Soon after the charges were announced in late November, the university announced that Gilman had retired. And with that, it went silent about its honored faculty member. Employees were ordered to refer media queries to Barkey.
Yet by all accounts, Gilman had enjoyed the respect of his colleagues. Local science writer Ken Garber, who interviewed Gilman earlier this year, calls the researcher "a gentleman" and emails that he was "saddened" to learn of the scandal. Gilman is described as being unfailingly helpful and approachable, always willing to give advice on a patient, a drug, a research quandary, a professional matter.
His pedigree was impeccable: undergrad, med school, and internship at UCLA; research training at the National Institutes of Health; residency at Boston City Hospital; taught at Harvard and Columbia. In 1977, he took over as chair of the neurology department and chief of the neurology service at the U-M, positions he held till 2004. He served on scores of professional societies, editorial boards, and advisory boards, plus scads of committees and volunteer service.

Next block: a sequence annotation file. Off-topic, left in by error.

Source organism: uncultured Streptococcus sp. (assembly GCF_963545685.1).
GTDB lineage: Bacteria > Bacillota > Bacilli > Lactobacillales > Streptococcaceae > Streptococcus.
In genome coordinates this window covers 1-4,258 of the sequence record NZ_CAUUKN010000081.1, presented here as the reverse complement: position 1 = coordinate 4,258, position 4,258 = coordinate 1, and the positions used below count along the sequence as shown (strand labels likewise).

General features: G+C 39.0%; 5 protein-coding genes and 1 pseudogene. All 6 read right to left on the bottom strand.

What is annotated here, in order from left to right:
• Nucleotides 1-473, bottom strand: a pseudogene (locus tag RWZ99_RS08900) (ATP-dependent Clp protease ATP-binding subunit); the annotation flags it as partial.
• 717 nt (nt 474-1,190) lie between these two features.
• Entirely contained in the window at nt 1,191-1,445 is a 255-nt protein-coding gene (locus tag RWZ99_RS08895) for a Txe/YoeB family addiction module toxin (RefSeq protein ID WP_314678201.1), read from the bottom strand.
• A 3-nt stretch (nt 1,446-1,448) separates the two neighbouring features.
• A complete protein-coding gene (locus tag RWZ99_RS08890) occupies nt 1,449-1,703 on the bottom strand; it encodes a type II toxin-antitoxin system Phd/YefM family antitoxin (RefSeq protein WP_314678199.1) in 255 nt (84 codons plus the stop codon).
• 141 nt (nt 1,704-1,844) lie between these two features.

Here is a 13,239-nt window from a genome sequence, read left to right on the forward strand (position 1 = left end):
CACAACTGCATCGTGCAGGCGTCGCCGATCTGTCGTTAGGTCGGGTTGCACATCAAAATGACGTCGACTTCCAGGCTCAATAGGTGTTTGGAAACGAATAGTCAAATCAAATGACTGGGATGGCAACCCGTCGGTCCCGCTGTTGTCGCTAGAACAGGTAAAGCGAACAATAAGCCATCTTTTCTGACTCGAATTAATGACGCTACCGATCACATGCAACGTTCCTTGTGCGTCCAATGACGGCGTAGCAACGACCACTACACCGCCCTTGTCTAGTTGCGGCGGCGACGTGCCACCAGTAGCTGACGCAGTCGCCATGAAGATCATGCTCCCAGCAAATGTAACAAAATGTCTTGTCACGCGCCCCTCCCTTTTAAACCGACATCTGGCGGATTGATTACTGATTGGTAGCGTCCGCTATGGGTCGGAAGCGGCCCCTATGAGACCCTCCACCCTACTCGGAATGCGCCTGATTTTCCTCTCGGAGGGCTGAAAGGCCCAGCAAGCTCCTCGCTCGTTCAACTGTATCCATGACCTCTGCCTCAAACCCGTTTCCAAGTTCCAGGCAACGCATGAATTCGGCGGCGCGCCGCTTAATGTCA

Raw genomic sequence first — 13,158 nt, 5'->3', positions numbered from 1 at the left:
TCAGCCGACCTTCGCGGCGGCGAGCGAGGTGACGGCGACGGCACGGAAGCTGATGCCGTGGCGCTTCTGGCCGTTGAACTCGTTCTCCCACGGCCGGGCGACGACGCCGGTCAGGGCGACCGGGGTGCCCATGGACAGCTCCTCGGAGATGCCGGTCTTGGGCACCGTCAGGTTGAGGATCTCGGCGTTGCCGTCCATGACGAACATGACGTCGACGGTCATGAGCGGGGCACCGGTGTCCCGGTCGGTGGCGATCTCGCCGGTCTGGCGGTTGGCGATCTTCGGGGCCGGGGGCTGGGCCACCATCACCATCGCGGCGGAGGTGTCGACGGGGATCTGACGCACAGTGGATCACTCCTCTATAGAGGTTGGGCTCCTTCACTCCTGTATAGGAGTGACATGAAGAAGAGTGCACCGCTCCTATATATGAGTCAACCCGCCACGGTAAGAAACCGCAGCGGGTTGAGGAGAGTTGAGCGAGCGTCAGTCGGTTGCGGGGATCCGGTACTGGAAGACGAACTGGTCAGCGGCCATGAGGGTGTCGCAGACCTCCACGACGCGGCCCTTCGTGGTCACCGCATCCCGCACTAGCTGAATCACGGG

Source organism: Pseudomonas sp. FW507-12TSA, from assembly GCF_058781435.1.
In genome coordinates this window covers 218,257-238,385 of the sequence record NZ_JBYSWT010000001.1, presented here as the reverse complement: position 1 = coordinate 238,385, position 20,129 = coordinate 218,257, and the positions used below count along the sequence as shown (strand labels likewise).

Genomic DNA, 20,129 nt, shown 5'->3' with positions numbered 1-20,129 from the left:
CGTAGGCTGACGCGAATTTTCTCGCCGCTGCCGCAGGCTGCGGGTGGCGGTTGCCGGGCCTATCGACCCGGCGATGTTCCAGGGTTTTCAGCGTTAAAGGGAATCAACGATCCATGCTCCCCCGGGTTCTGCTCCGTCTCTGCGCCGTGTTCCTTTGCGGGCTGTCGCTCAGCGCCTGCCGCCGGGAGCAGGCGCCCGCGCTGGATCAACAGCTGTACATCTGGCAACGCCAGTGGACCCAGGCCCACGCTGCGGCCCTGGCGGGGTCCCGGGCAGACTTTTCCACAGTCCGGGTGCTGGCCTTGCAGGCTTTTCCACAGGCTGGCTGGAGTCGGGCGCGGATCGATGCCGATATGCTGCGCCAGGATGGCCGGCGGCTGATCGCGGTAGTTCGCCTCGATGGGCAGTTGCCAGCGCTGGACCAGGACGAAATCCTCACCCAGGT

As of last year, Gilman was principal investigator in about $3 million of grant-funded research, with more than two dozen prior grant projects to his credit--all of these benefiting the university not only in prestige, but via the "indirect costs" that a percentage of all grants spin into the university's coffers.